Intel is planning to “give the power of sight to machines” through the Movidius Neural Compute Stick. But does this USB stick have what it takes to truly bring the power of visual machine learning to any device?
Machine learning via a USB port
Image recognition is a resource-intensive process involving neural networks. Training and operating the neural network is usually performed involving GPU accelerators. For the power- and space-restricted environment, usage of FPGA or specialized chips like Intel’s Nervana (instead of GPU) could be more efficient. Intel proposes the Movidius Neural Compute Stick—based on the Myriad 2 family of vision processing units (VPUs)—as a transitional solution for the low power embedded systems, as well as systems without a GPU. It can be plugged into any device with a USB port to roll out machine learning features.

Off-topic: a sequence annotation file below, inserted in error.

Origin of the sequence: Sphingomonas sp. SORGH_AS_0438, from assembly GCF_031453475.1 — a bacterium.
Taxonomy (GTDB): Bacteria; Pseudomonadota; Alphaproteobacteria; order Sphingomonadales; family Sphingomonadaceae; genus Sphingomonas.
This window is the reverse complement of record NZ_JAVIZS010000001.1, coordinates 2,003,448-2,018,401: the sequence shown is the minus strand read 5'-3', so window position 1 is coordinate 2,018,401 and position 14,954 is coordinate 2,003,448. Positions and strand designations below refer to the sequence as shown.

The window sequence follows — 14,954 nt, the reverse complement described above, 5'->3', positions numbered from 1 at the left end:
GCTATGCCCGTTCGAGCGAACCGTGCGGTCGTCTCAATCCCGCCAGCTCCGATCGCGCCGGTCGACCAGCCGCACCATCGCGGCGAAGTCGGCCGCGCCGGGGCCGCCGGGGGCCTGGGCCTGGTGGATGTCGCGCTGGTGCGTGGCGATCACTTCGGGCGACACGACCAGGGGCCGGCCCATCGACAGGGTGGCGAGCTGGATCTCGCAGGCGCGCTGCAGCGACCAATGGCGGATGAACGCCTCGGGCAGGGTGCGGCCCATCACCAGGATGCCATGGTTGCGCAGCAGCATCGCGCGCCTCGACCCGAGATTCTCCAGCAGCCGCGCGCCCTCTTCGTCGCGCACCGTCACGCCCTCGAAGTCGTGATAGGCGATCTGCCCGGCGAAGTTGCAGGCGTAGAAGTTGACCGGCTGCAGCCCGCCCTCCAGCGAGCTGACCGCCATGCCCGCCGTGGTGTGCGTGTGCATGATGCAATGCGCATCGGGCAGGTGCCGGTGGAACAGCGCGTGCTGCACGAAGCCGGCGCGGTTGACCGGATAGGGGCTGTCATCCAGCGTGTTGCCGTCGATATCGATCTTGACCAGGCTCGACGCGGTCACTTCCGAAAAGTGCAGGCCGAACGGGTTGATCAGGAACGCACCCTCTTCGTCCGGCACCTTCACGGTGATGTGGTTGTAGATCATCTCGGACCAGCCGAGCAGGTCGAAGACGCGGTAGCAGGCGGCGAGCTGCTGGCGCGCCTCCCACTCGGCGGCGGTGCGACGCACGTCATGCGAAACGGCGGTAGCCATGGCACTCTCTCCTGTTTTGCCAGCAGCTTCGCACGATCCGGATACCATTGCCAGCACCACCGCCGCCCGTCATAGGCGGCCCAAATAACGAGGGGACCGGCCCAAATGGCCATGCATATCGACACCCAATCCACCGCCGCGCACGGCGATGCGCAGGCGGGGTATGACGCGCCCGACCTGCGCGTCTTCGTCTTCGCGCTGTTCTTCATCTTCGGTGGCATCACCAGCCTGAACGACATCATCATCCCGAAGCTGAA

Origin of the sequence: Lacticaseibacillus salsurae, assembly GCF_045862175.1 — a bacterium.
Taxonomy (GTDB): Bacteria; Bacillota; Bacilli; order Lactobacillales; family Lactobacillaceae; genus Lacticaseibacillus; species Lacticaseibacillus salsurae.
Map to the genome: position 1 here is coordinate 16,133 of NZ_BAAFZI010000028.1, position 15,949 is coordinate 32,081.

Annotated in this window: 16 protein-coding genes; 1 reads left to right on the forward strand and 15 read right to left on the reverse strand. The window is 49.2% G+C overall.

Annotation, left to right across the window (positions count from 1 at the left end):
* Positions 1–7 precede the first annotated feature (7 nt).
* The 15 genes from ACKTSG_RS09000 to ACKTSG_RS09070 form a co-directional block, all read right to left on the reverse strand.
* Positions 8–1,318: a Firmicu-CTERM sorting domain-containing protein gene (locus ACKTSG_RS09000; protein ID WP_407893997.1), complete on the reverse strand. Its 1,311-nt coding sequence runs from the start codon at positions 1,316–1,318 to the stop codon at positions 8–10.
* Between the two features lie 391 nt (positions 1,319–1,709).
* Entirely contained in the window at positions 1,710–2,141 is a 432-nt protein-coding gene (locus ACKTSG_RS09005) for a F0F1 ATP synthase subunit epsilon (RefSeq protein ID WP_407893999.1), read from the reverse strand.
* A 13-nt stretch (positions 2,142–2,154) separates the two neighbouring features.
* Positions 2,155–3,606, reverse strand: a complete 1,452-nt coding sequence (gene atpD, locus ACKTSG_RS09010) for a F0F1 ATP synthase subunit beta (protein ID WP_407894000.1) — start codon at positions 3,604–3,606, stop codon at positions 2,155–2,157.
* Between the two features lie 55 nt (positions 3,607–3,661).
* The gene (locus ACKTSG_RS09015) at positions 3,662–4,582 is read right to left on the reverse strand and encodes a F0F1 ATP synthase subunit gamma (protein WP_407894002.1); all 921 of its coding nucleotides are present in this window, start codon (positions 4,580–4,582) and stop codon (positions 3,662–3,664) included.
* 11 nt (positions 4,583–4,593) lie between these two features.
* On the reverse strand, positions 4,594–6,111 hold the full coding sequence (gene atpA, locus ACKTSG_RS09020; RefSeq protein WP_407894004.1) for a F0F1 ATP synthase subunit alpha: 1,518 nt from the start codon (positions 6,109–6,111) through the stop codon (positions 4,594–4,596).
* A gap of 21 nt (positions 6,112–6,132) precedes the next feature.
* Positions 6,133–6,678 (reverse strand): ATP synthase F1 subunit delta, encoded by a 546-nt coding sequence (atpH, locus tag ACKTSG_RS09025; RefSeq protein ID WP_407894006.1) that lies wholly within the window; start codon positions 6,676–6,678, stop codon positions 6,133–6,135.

The Movidius stick has multiple areas of application, including: drone development, robotics, security, and virtual / augmented reality.
The chip itself contains 12 VLIW "SHAVE" processors (Streaming Hybrid Architecture Vector Engine) and has a USB interface for communication with the host. It is obvious that Movidius performance—in terms of images processed per second—depends on the number of SHAVE processors involved.
The best SHAVE for your interface
Our research demonstrates, that 12 SHAVE performance is 2-4x better compared to a single SHAVE. On the other hand, a single SHAVE uses 1.6-2.3x less power compared to the full 12 SHAVE load. Four, eight or 12 SHAVE for image processing provide similar results and are the most cost effective.
For measuring chip performance, we used Caffe implementation of AlexNet, GoogLeNet and Squee zeNet. Networks were compiled to use one, two, four, eight, or 12 Movidius SHAVE processors loaded into the stick. Test images were loaded on to the stick for measuring image processing and loading time. Twenty test images were used for this experiment with a thousand cycles run for data collection.
Comparing the calculated performance per watt with the obtained results from FPGA/GPU comparison, we can see that Movidius has considerably greater performance capacity for low power consumption devices (sensors, drones, cameras).